With "Una foresta", created for the Venice Biennale 2022, Olmo Missaglia and his team weave a narrative between autofiction and pop culture, absurdity and poetry, to reclaim the ability to dream, by inhabiting a world with a precarious present and future.
What do you want to be when you grow up? How many times did we hear that question? So many that we actually believed that whatever we wanted was achievable. That all you had to do was reach out into a world of possibility. We grew up like that, thinking we were special. Convinced that dreams were the same as wishes. That our fantasies would become reality. Then, eventually, we did grow up. And found ourselves lost, as if in the middle of a forest. In a world we didn’t recognise, having lost our bearings. With a slight feeling of betrayal. And though at times we felt we knew what we were up against, we didn’t really know what new claims we had to make. We thrived, by surviving. But all this trying to stay afloat left us feeling nauseous.
I was born in the Nineties, 1991 to be precise. Like many other young adults, I grew up on a borderline: too close to the old ideologies to reject them, yet not naive enough to truly believe in them. We were “digital” in this supercilious way because we weren’t completely virtualized. We were weaned on the formula of a society that was on the verge of exploding, but still on its feet. We were disillusioned, but still made in the USA. As Miley Cyrus (born in 1992) would say: Plastic hearts. And yet we learned to live with inconsistency, to navigate being off-balance and accept our present, caught between a past that didn’t want to die and a future that not only struggles to be born, but we struggle even to imagine. Our world seems the only one possible; and so pervasive is it that we can feel it in our guts, anaesthetising our dreams, which simply became too real. What to do with this imaginative paralysis?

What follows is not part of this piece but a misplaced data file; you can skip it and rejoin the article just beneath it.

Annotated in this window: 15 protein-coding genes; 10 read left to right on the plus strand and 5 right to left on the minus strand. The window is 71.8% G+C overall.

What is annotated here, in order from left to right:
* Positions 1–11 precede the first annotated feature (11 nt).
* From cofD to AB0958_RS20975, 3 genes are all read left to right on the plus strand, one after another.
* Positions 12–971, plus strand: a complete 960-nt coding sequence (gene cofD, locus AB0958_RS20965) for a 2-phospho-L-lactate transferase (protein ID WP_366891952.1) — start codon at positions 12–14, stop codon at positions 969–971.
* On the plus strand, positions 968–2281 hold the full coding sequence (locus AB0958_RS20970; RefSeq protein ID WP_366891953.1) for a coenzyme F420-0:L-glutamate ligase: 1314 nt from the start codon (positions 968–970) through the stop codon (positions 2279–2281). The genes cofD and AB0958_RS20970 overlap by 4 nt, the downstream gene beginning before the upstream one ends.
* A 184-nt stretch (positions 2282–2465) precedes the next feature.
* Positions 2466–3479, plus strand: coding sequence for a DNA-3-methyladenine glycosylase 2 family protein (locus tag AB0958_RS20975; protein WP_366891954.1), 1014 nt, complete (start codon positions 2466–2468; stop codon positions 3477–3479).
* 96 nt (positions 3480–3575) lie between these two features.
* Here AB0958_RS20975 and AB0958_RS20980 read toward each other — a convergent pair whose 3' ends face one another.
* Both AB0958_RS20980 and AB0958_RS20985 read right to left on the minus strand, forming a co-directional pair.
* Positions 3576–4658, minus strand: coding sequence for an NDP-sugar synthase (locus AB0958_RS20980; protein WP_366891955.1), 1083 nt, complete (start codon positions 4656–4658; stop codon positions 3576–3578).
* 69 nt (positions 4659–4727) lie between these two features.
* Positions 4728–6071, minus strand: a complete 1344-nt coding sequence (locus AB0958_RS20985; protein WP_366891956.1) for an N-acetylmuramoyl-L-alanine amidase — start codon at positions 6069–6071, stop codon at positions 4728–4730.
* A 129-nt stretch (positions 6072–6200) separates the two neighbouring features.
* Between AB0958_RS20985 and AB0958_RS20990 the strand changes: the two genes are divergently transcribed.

Una foresta is a lysergic-existential attempt to lose ourselves in order to invent a new direction, to reclaim the ability to dream, to feed on the chaos of our world.
In French, Italian and Japanese, surtitles in French and Dutch.
From 14 years old.
Interpretation et co-writing Michele de Luca, Mizuki Kondo, Romain Pigneul, Eva Zingaro Meyer/Léa Chanteau
A project by Olmo Missaglia
Dramaturgy and artistic collaboration Médéa Anselin
Stage design Justine Bougerol
Light Sibylle Cabello
Stage manager Yorrick Detroy
Painting Veronica De Giovanelli (printing of a detail of The remains of an archipelago, 2017)
A production of La Biennale di Venezia | Project support Stefano Ricci et Gianni Forte | With the support of MoDul/bolognaprocess asbl, Théâtre Les Tanneurs, Le BAMP, Centre Culturel Wolubilis, COCOF aide à la promotion à l’étranger.
Photo : Courtesy La Biennale di Venezia © Andrea Avezzù
En résulte "Une forêt" dont les ombrages irrévérencieux se nimbent de poésie et d’un humour oscillant entre le pince-sans-rire et le grand guignol.
Marie Baudet, La Libre Belgique
27 June 2022
Un portrait générationnel surréaliste et désolant, qui laisse néanmoins des ouvertures pour l’espoir.
Alberto Ojeda, El Español
Un spectacle inquiet dans l’hyperactive apathie qui caractérise l’aujourd’hui.
Maria Dolores Pesce, Rumorscena
01 July 2022